Louisiana Tax Defier Convicted on Federal Tax Charges

Following three and a half days of trial and 19 minutes of deliberations, a Gulfport, Miss., federal jury yesterday convicted Paul Richard Arceneaux, a resident of Church Point, La., of tax crimes, the Justice Department announced. Arceneaux, who owned and operated Speedy Cash Inc. in Gulfport, was convicted of all counts of the indictment charging him with corruptly interfering with the Internal Revenue laws and failing to file his income tax returns for 2003 and 2004.

U.S. District Judge Walter J. Gex III, scheduled sentencing for July 15, 2009. Arceneaux faces potential maximum sentences totaling five years’ in prison followed by one year of supervised release, $450,000 in criminal fines and costs of prosecution.

According to the indictment, Arceneaux, formerly of Long Beach, Miss., filed fictitious liens for millions of dollars against the Chancery Clerk for Harrison County, an employee of the Chancery Clerk’s office and an employee of the IRS. Arceneaux also filed frivolous lawsuits against the Commissioner of Internal Revenue Service and an IRS employee, and Arceneaux filed false tax returns or amended tax returns for tax years 1998 through 2002 on which he falsely claimed he earned no income.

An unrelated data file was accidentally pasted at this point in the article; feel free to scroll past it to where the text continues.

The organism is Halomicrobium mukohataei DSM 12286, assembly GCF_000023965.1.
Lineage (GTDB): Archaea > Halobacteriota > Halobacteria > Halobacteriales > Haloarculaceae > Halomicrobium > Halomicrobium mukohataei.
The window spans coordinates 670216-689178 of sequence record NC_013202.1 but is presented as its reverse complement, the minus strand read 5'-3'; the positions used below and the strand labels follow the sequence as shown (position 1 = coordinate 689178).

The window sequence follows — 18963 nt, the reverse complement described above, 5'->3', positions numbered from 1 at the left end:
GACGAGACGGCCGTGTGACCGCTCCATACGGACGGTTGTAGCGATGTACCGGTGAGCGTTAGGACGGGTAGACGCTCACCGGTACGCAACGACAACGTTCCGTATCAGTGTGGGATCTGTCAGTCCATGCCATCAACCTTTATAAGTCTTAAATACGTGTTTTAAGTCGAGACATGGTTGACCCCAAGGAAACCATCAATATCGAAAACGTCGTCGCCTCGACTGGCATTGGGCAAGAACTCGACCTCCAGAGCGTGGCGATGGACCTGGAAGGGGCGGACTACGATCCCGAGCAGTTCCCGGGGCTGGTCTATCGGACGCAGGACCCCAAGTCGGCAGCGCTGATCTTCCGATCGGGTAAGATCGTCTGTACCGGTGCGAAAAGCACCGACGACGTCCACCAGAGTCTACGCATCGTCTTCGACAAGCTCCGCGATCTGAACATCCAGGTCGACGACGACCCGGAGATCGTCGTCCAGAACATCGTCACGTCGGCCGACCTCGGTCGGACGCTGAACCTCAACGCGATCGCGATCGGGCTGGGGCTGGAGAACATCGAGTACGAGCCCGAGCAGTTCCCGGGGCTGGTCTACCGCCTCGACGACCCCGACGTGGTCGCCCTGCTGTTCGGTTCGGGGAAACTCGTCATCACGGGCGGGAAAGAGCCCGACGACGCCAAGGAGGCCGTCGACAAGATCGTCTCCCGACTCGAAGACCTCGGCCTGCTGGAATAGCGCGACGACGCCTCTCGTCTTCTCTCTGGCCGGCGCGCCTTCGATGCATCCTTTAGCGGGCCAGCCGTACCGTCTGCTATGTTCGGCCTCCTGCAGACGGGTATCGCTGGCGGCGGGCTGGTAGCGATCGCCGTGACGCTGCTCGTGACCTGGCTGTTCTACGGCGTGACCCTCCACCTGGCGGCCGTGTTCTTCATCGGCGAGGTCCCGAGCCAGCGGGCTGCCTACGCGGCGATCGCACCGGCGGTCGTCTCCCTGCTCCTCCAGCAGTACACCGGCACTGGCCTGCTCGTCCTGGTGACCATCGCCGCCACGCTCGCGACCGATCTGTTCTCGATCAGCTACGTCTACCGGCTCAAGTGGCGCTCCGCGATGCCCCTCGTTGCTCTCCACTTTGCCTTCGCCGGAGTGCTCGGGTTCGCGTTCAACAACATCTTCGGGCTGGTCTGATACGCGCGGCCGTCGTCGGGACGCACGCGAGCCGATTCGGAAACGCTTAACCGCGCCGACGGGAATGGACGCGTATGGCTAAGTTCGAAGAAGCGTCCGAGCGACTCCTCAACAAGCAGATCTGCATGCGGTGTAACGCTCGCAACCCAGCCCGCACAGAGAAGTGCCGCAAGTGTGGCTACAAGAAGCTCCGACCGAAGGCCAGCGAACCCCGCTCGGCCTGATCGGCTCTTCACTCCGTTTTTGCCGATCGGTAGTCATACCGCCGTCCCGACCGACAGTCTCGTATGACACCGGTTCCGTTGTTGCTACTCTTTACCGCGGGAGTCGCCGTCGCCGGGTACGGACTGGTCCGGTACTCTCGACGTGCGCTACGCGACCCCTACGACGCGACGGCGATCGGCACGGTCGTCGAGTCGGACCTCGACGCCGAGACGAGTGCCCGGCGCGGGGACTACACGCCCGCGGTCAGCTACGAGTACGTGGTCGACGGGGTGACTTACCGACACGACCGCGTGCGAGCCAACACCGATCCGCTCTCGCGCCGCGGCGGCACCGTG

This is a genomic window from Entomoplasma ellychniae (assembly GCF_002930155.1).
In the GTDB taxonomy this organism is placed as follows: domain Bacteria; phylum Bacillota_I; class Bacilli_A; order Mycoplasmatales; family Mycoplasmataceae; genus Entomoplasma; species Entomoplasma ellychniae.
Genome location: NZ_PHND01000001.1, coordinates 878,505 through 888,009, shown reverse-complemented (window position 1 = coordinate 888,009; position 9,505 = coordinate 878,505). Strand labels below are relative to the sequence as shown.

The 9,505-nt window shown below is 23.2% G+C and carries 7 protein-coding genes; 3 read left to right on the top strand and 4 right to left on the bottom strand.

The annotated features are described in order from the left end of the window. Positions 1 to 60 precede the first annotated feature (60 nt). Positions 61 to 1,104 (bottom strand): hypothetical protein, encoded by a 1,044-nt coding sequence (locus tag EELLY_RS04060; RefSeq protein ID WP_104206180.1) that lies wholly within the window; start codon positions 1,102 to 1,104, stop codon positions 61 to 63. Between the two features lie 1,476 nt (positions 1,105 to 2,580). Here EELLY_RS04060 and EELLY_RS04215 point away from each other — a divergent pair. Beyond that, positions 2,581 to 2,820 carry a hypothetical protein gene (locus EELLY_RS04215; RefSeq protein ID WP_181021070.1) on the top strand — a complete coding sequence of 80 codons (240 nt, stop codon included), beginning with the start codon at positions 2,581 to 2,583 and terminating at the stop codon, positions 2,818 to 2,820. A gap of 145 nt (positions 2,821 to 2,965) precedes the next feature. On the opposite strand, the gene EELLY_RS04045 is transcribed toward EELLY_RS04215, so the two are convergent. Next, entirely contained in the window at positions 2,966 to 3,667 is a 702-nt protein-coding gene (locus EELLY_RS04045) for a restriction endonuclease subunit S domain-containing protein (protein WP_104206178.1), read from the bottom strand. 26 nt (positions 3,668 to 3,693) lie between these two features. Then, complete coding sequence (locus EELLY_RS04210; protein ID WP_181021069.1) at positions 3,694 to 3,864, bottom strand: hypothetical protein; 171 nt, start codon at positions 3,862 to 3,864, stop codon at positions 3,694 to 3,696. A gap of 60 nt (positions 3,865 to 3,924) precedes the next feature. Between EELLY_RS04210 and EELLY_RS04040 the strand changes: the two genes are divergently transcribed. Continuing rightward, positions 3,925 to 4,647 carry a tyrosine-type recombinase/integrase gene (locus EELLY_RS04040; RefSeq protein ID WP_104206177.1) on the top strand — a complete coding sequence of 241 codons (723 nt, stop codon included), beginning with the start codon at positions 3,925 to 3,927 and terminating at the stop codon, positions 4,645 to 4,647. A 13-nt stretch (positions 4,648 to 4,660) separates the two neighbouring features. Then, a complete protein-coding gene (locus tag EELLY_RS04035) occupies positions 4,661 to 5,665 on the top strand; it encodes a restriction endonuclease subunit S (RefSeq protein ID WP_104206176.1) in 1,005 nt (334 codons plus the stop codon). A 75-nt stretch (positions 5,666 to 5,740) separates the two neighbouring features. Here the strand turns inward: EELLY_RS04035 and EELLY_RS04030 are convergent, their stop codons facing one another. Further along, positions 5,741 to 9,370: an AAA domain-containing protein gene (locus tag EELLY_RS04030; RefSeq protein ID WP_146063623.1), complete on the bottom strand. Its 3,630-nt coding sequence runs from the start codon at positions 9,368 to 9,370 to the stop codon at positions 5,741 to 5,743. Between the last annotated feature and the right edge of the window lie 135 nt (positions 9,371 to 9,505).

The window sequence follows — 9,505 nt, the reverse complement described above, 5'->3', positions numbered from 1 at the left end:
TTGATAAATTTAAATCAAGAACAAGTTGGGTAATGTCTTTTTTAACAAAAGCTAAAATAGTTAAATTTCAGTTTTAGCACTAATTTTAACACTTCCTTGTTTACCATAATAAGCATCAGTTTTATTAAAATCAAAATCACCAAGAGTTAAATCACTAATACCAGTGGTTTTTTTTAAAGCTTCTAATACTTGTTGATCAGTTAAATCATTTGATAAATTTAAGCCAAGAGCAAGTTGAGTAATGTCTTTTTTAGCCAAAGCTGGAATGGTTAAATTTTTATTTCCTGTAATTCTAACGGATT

On July 12, 2004, U.S. District Judge Louis Guirola Jr. dismissed Arceneaux’s frivolous lawsuits. In those lawsuits, Arceneaux had asserted that he was a citizen of the state of Mississippi, not the United States, and therefore the Internal Revenue code did not apply to him. Judge Guirola wrote that Arceneaux’s arguments that he is not subject to this nation’s federal tax laws "have been considered and uniformly rejected by the courts." In this criminal trial, Arceneaux testified that he relied upon the advice of a number of individuals, including Irwin Schiff, who is now serving time in prison for tax crimes.

"Honest, hard-working taxpayers have a right to expect that all will pay their fair share of taxes. Yesterday’s verdicts make it crystal clear that those thinking about avoiding their federal tax obligations should think twice," said John A. DiCicco, Acting Assistant Attorney General of the Justice Department’s Tax Division. "Together, the Justice Department and the I.R.S. are aggressively enforcing the federal tax laws."


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  2. How much did it cost to convict the so called "Louisiana Tax Defier." In California it costs $5 million to sentence one man to death. Do you know how many complaints, motions, interpleaders, probate letters of administration and discovery requests I have to do to make that kind of tax revenue?


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